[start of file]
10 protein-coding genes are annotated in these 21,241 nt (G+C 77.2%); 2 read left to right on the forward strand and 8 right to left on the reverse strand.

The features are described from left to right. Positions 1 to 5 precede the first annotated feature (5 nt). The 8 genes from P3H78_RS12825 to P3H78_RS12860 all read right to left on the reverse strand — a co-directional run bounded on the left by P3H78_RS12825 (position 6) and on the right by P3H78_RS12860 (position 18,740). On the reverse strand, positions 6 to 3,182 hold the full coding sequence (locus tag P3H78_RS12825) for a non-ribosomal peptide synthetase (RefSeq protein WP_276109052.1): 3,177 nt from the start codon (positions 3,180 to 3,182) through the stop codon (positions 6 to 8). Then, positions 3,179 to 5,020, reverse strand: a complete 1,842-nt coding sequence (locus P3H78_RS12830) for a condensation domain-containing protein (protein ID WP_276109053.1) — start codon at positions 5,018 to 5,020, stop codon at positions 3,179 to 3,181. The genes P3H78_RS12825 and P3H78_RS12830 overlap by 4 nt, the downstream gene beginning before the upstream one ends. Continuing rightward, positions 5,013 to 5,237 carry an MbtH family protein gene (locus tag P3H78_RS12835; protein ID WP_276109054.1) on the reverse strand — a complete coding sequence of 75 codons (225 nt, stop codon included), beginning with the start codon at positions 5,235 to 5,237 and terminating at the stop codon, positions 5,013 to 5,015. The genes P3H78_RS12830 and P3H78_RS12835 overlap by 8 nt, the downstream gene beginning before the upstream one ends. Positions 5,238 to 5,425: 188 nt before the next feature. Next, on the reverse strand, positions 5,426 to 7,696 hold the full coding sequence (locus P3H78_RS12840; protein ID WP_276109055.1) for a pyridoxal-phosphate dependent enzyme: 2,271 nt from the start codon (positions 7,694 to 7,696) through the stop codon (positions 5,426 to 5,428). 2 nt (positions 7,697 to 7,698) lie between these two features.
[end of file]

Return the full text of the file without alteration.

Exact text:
10 protein-coding genes are annotated in these 21,241 nt (G+C 77.2%); 2 read left to right on the forward strand and 8 right to left on the reverse strand.

The features are described from left to right. Positions 1 to 5 precede the first annotated feature (5 nt). The 8 genes from P3H78_RS12825 to P3H78_RS12860 all read right to left on the reverse strand — a co-directional run bounded on the left by P3H78_RS12825 (position 6) and on the right by P3H78_RS12860 (position 18,740). On the reverse strand, positions 6 to 3,182 hold the full coding sequence (locus tag P3H78_RS12825) for a non-ribosomal peptide synthetase (RefSeq protein WP_276109052.1): 3,177 nt from the start codon (positions 3,180 to 3,182) through the stop codon (positions 6 to 8). Then, positions 3,179 to 5,020, reverse strand: a complete 1,842-nt coding sequence (locus P3H78_RS12830) for a condensation domain-containing protein (protein ID WP_276109053.1) — start codon at positions 5,018 to 5,020, stop codon at positions 3,179 to 3,181. The genes P3H78_RS12825 and P3H78_RS12830 overlap by 4 nt, the downstream gene beginning before the upstream one ends. Continuing rightward, positions 5,013 to 5,237 carry an MbtH family protein gene (locus tag P3H78_RS12835; protein ID WP_276109054.1) on the reverse strand — a complete coding sequence of 75 codons (225 nt, stop codon included), beginning with the start codon at positions 5,235 to 5,237 and terminating at the stop codon, positions 5,013 to 5,015. The genes P3H78_RS12830 and P3H78_RS12835 overlap by 8 nt, the downstream gene beginning before the upstream one ends. Positions 5,238 to 5,425: 188 nt before the next feature. Next, on the reverse strand, positions 5,426 to 7,696 hold the full coding sequence (locus P3H78_RS12840; protein ID WP_276109055.1) for a pyridoxal-phosphate dependent enzyme: 2,271 nt from the start codon (positions 7,694 to 7,696) through the stop codon (positions 5,426 to 5,428). 2 nt (positions 7,697 to 7,698) lie between these two features.